The Minneapolis Police Department will withdraw from police union contract negotiations, Chief Medaria Arradondo said Wednesday in announcing the first steps in what he said would be transformational reforms to the agency in the wake of . Arradondo said a thorough review of the contract is planned, which will draw on outside experts.
The police chief said the contract needs to be restructured to provide more transparency and flexibility for true reform. The review would look at matters such as critical incident protocols, use of force, and disciplinary protocols including grievances and arbitration.
He said it's debilitating for a chief when there are grounds to terminate an officer and a third-party mechanism works to keep that person on the street.
"This work must be transformational, but I must do it right," Arradondo said of reforms.
When asked by a reporter whether the union contract prevents him from managing his department in a way that ensures all officers act appropriately, he said, "I think it's very clear that we have to evolve."
"I think the traditional process in terms of the union contracts are probably antiquated and not meeting the needs of all vested stakeholders," Arradondo said. "As chief, I think now is the time to step away from that and start anew."
He also promised new research and strategies to spot and intervene with problem officers by using data to flag potential problems early. The department has also agreed to interim reforms includingahead of a state human rights investigation that will result in a court-enforced reform plan.
Arradondo sidestepped a question about whether he thought Minneapolis Police Federation head Lt. Bob Kroll, seen by many as an obstacle to reform, should step down.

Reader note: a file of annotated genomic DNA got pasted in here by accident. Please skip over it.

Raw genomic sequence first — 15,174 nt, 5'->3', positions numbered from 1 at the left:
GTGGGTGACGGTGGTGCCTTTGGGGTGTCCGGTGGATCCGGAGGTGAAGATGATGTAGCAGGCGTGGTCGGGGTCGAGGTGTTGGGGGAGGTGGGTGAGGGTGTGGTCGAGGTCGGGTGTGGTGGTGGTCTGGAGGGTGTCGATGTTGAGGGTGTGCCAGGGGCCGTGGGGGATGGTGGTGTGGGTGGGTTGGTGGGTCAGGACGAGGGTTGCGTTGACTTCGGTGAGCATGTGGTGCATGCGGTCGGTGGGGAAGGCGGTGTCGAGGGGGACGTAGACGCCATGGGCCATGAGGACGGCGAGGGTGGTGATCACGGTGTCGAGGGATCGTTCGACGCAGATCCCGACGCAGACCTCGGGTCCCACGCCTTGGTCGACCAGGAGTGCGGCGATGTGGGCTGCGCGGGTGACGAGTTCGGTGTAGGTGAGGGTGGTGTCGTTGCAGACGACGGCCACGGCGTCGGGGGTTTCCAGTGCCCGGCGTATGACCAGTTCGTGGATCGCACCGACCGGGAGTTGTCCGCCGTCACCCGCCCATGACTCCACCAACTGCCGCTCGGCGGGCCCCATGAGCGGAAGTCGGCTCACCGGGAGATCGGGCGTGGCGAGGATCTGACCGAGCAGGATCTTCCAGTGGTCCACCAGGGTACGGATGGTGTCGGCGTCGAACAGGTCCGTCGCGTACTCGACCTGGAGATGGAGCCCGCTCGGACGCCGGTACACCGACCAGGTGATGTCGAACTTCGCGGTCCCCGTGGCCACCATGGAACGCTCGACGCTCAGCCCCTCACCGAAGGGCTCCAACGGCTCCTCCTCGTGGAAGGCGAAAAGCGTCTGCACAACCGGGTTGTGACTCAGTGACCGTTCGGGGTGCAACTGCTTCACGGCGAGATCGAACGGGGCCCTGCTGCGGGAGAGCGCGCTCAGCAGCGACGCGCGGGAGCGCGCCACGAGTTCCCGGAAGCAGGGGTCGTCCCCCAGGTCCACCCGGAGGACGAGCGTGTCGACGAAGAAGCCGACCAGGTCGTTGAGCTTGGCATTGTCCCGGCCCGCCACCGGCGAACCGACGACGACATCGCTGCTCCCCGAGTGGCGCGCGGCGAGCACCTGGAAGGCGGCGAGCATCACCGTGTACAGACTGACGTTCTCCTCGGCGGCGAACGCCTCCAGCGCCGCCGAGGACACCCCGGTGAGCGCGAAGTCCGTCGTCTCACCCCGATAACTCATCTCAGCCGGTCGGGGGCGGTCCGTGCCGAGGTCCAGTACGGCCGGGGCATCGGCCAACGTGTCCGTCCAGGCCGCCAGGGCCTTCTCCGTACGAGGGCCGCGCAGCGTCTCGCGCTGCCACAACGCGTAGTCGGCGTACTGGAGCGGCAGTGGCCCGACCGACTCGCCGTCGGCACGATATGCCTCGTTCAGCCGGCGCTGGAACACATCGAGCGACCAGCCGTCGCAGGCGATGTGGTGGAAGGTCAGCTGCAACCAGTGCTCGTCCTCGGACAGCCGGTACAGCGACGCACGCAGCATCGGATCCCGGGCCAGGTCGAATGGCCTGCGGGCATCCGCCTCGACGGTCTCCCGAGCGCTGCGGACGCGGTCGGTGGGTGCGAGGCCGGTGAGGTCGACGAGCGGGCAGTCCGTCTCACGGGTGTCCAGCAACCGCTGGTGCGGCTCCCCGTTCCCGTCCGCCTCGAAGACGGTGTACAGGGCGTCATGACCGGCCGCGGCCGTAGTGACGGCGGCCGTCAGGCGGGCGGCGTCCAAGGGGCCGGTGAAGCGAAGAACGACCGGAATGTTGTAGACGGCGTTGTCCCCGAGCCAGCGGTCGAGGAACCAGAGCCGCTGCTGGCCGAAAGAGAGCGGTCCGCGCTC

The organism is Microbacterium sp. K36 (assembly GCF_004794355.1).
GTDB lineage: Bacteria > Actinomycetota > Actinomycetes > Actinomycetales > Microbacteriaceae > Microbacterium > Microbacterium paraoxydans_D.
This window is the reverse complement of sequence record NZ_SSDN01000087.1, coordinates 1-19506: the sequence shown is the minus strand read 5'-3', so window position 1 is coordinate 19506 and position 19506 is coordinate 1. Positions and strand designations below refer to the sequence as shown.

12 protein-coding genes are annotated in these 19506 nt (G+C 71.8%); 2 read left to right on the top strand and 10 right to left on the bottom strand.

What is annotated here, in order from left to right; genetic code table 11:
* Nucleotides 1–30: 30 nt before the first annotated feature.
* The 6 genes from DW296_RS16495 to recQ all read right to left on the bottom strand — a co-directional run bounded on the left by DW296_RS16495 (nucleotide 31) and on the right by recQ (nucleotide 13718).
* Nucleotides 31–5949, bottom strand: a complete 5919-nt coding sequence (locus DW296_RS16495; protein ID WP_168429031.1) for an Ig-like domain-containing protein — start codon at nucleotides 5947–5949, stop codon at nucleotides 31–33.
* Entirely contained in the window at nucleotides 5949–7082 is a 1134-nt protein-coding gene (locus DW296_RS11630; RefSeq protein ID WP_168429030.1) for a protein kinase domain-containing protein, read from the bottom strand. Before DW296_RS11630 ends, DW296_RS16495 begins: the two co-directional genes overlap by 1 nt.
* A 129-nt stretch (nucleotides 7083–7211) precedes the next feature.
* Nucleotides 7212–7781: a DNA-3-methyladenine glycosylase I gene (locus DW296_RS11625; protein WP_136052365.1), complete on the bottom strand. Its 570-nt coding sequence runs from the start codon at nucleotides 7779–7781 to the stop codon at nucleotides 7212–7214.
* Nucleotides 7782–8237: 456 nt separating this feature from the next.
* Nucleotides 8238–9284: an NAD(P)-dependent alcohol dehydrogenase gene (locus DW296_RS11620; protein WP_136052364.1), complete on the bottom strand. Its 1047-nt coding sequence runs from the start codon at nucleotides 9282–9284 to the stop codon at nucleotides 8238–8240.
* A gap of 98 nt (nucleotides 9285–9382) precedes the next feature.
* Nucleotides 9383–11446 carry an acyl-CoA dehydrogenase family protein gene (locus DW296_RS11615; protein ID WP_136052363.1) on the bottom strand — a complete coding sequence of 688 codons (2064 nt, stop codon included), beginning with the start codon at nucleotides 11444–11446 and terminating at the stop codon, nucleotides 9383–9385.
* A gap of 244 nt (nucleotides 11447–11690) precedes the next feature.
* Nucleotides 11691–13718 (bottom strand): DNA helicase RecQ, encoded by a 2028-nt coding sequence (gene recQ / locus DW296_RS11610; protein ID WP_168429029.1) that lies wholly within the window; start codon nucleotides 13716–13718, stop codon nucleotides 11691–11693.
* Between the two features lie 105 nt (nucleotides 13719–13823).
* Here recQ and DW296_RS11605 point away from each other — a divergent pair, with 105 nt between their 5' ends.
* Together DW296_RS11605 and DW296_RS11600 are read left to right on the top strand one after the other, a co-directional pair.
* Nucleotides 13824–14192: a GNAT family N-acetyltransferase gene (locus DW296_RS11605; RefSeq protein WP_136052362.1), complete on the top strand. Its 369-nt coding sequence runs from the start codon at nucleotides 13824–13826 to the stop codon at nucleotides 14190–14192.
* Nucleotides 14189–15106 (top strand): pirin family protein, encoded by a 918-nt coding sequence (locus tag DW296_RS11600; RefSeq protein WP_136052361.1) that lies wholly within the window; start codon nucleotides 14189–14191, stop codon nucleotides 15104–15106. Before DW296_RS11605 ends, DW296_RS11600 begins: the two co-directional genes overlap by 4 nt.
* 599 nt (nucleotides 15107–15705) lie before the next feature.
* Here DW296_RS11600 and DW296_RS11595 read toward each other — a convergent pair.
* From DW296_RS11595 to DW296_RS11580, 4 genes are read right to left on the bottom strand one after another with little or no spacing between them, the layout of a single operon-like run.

Calls are mounting for Kroll to resign after he sent a letter to union members in which he said the officers charged involved in Floyd's death were terminated without due process, and referred to Floyd as a "violent criminal" in referencing his previous criminal history. The letter also blasted state and local response to the protests, calling them a "terrorist movement," and accused local leaders of scapegoating the department.
Minneapolis Mayor Jacob Frey hailed the decision to withdraw from union contract negotiations and said Arradondo has his full support in leading the department through "dramatic and sweeping" change.
"We don't just need a new contract with the police — we need a new compact with police, one that centers around compassion and accountability, one that recognizes that the way things have been done for decades and decades is not acceptable," Frey said. "We need change."
Frey called the police union the "elephant in the room" when it comes to the years-long push for changes at the department. He said Kroll has "not been helpful in any way shape or form" in efforts to generate reform.
"The rhetoric that Bob Kroll has put out is detrimental not just to our city, but also to the police department," Frey said. "For someone that complains so much about a lack of support and trust in police officers, he's the primary — he's one of the primary reasons for that lack of trust and support."
Janee Harteau, the former Minneapolis chief, has called Kroll "a disgrace to the badge" and called on him to resign. Speaking with CBS News' Jamie Yuccas, Harteau said she believes systemic racism is an issue in all police departments, but that problems in the Minneapolis police department start with Kroll.
Kroll could not be reached for comment.
Arradondo, the city's first African American police chief, joined the Minneapolis Police Department in 1989 as a patrol officer, eventually working his way up to precinct inspector and head of the Internal Affairs Unit, which investigates officer misconduct allegations. Along the way, he and four other black officers successfully sued the department for discrimination in promotions, pay and discipline.
Editor's note: The Minneapolis Police Federation president, Lieutenant Bob Kroll, is married to Liz Collin, a reporter for CBS station WCCO-TV. Collin has not covered the department for more than two years.